South Africa’s proud and successful conservation record has saved important species, such as the black and white rhino, elephant, bontebok and Cape Mountain Zebra from near extinction in the past century.
Despite increased pressure due to poaching, South Africa hosts 70 percent of the world’s rhino population and 30 percent of South Africa’s white rhino population is in private hands.
South Africa also prides itself on its retention of its position as the last bastion of the rhino.
It is commonly known and recognised that a significant proportion of populations in developing countries depend on biological resources for shelter, food and health.
The commercial role of the bio-prospecting sector is evident in the biologically enriched cosmetics, personal hygiene products, oils, food flavourings and complimentary medicines.
This includes popular products such as Aloe ferox which is found in South Africa. South Africa is one of the largest global exporters of these products and contributes to their global production.
This is one sector that we intend to nurture and grow, thus improving the lives of millions of South Africans who are already the traditional knowledge holders of many of the biological products sought by the international markets.
You are all here because your countries agree that legal international trade in wildlife, particularly in endangered species, requires regulation, monitoring, enforcement and international collaboration.
The illegal trade in wildlife, including poaching, presents significant challenges and threats to the environment, including undermining the potential benefits arising from legal trade that contributes significantly to socio-economic upliftment and development.
It also affects communities, destroys livelihoods and aggravates crime while entrenching poverty in communities with limited resources.
Without adequate measures to ensure the legal trade is well-regulated and conducted within the CITES framework as well as national legislative frameworks, endangered species could be over-exploited.
Unfortunately, we also have to consistently take strong actions to address the illegal trade in wildlife, which has various negative implications; as recognised in various Resolutions adopted by the United Nations General Assembly and the United Nations Environment Assembly.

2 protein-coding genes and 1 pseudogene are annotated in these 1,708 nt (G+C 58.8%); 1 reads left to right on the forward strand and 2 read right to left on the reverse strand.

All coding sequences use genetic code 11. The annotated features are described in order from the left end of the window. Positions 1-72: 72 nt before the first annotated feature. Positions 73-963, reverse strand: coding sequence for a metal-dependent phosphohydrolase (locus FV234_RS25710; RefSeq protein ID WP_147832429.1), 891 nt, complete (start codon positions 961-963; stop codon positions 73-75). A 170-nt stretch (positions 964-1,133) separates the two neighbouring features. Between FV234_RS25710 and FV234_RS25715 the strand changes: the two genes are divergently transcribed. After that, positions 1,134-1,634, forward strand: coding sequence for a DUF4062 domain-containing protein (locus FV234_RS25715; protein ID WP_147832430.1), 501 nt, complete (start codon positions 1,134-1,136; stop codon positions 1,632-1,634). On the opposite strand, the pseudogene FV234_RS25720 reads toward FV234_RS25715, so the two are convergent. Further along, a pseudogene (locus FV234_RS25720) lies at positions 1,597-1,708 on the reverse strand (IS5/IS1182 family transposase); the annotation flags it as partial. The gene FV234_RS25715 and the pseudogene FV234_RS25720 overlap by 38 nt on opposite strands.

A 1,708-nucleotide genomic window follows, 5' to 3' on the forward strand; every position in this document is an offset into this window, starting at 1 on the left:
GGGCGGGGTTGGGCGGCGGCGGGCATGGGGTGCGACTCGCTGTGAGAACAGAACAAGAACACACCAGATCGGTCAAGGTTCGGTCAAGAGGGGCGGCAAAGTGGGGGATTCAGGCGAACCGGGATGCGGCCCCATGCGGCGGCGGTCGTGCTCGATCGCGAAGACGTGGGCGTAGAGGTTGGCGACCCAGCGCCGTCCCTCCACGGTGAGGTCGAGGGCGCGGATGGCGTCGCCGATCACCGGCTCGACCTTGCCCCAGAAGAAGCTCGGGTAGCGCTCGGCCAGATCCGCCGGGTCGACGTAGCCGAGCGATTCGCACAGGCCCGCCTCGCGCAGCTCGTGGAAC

South Africa has responded to these international calls for action and recognises the significant threat of wildlife trafficking, not only to the conservation of our species, but also to this country’s national security.
We have worked hard and our security strategy has resulted in a visible reduction in the number of rhinos poached in 2016.
Our law enforcement agencies continue to work hard to break the illicit value chain of wildlife trafficking in South Africa and beyond.
We will also increase our efforts to engage and build partnerships with communities and other stakeholders, both in South Africa and abroad so that we can fight wildlife trafficking on a national and global stage.
We will do this while at the same time emphasising the importance of uplifting communities living alongside wildlife areas which continue to bear the brunt of wildlife trafficking and poaching.
This Conference of Parties provides an important opportunity to discuss how Parties can strengthen the role of the Convention in advancing the Social Development Goals, the SDGs.
This meeting is also tasked with ensuring that important decisions are taken on the rules of procedure for the CoP, especially since this will be the first Conference of Parties where the European Union, as a Regional Economic Integration Organisation will be participating as a member of the Convention.
Global governance is critical for our common success.
This can only happen if we have a transparent and fair system that allows governments to meet their development imperatives which are intertwined with the sustainable use of species, which will be addressed in the coming days.
We look forward to outcomes that are consistent with the prescripts of this convention, which are science based and in the interest of conservation.
You carry the hopes, voices and aspirations of ordinary men and women that are custodians and beneficiaries of these wildlife resources.
On behalf of the Government and people of South Africa, I would like to wish you well in reaching those critical decisions.
It is my pleasure to declare the 17th Conference of the Parties to the Convention on International Trade in Endangered Species of Wild Fauna and Flora officially open.
I thank you!
Source: South African Government.